Interpol concluded a partnership with a South Korean artificial intelligence startup aimed at tracking and combating cryptocurrency-related crimes on the darknet. The organisation will use a new data analysing engine to track illegal activity.
The darknet has been a pain in the neck for the police and law enforcement agencies for years. Criminals steal people’s confidential information and sell it for illegal purposes, at the same time making it nearly impossible to track or catch them. The same thing concerns cryptocurrency. Despite the blockchain network is completely transparent and all transactions are traceable, it doesn’t matter as long as the parties conducting the transaction remain anonymous.
The recent COVID-19 pandemic has put the world into chaos, making it even easier for criminals to get away with their illegal activities. Solely coronavirus-related scams have significantly increased, as coinidol.com, a world blockchain news outlet, has reported. The “CovidLock” ransomware app has made a lot of fuss in the community these days. Some criminals have disguised themselves as the WHO and have been tricking people into donating cryptocurrencies.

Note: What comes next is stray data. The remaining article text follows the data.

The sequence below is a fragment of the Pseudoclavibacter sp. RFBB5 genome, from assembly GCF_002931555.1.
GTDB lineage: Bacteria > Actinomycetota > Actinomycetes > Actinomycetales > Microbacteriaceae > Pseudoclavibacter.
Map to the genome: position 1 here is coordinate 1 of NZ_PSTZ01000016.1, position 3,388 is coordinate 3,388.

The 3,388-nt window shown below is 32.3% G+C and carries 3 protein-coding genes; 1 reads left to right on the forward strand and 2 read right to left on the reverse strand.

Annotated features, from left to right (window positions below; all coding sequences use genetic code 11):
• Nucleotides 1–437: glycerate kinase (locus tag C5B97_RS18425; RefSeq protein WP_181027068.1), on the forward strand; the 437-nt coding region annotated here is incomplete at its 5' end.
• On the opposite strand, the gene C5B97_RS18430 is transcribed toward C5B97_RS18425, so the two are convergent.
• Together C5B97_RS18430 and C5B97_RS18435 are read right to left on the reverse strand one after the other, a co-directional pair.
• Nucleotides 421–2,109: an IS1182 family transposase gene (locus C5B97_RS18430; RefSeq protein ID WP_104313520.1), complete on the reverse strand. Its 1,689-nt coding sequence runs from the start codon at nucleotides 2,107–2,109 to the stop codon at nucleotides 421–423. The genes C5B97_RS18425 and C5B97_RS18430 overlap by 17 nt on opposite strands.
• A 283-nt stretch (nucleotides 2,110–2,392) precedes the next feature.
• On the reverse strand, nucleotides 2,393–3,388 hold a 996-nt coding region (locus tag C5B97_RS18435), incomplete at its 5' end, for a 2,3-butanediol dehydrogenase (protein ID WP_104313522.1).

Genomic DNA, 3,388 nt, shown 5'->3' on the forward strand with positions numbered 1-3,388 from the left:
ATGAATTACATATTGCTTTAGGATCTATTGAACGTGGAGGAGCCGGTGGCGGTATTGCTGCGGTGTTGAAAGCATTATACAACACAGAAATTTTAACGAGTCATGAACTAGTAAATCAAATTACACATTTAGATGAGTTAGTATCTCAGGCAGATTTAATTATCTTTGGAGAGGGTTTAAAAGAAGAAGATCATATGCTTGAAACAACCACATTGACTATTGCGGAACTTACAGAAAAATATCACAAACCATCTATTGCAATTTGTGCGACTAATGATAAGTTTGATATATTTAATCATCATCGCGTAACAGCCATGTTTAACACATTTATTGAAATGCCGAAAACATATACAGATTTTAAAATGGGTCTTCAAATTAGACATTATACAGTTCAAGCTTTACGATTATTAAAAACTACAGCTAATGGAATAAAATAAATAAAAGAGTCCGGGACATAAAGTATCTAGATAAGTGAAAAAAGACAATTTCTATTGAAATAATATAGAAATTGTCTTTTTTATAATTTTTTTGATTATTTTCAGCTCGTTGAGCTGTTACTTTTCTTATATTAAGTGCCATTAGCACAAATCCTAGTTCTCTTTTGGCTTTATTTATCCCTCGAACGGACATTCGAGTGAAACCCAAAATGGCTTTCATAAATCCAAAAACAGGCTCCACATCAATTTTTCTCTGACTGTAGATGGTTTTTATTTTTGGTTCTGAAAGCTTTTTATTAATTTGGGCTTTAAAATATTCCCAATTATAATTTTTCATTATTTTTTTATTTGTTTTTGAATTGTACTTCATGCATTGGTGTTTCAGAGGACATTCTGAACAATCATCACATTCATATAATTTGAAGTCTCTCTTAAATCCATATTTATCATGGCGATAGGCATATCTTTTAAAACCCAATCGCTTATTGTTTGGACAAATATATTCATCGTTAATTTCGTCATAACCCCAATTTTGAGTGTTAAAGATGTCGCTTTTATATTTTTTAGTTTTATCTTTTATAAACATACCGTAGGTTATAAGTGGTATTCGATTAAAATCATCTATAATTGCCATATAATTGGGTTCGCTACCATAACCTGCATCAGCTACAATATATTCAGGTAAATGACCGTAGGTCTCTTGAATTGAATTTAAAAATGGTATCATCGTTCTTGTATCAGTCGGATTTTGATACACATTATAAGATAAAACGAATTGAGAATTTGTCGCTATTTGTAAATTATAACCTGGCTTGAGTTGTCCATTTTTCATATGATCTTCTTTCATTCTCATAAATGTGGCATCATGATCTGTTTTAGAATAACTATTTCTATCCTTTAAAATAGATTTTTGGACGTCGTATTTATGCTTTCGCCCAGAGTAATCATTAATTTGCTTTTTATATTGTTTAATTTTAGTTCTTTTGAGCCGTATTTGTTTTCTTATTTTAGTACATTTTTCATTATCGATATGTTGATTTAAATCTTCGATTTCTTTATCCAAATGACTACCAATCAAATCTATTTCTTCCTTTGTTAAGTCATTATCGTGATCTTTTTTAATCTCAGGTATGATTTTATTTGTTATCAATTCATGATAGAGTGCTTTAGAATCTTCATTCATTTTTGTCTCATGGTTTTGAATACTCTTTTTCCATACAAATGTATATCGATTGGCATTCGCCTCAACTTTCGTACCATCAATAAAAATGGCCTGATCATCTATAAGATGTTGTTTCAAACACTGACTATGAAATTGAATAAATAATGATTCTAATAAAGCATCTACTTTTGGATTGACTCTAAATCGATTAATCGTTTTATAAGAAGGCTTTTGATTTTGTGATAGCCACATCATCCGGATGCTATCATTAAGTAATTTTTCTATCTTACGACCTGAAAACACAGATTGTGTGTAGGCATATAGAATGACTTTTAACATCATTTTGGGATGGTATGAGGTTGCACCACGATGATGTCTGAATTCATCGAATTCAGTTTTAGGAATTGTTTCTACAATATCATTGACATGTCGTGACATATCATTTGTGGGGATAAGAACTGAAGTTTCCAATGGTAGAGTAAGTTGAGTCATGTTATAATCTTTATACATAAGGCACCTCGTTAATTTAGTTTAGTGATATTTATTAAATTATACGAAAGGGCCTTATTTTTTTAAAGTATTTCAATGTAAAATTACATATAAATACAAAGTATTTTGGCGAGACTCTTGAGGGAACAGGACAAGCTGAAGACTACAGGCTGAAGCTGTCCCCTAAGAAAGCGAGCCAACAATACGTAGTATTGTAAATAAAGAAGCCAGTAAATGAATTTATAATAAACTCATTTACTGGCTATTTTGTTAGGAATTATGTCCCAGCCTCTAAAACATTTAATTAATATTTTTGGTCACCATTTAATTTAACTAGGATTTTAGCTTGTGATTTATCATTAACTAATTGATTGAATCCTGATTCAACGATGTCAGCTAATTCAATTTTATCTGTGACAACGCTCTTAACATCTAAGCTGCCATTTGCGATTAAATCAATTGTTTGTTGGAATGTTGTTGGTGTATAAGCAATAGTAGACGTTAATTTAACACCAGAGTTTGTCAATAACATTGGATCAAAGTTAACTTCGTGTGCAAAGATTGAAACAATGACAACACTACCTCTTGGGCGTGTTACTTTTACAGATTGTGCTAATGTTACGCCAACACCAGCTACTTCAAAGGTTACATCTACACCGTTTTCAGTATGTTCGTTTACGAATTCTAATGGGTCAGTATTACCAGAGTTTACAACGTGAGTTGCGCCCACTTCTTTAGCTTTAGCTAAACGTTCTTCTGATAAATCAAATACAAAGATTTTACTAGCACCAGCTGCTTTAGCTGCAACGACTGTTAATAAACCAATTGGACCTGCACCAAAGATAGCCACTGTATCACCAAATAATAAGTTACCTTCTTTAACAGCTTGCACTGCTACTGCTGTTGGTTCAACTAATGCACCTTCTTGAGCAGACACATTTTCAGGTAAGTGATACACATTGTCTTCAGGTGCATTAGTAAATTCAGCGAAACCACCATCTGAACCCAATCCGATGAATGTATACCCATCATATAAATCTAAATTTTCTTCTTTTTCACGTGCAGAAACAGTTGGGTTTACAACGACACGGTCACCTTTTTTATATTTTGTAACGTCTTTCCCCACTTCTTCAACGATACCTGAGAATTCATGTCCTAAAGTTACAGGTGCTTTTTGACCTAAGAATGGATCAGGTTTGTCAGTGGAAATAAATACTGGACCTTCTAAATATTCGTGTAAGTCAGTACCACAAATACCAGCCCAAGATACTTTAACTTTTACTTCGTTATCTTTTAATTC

However, the situation was not much better even before the coronavirus pandemic. 2019 has seen a huge surge of cyberattacks including with the use of ransomware. A 500% increase compared to 2017 and 2018 is not something to sneeze at.
Italy has lost around $10 billion to cybercriminals to 2017 and 2018, with the amount constantly growing. One of the reasons for such great losses is a lack of awareness about blockchain and cryptocurrency. That is why the government is planning on educating and informing people about digital technologies and risks associated with them.
Countries and governments are trying to take measures to change the situation and catch those who try to use the darknet and cryptocurrencies for illegal purposes. The UK Financial Conduct Authority has issued recommendations that would help people avoid getting into scammers’ nets, especially during the COVID-19 pandemic.
Belarus is planning to officially allow confiscating cryptocurrency that is suspected or exposed in being involved in illegal activities. The Head of the country’s Crime Investigative Committee, Ivan Noskevich offered the government of the country to pay more attention to cryptocurrency as it bears a high risk of law violations. The idea might actually come into life as soon as Alexander Lukashenko approves it.
So, considering the worldwide situation, it is only natural that the Interpol is exploring any possibility to improve the situation and make the battle against cybercrime more successful.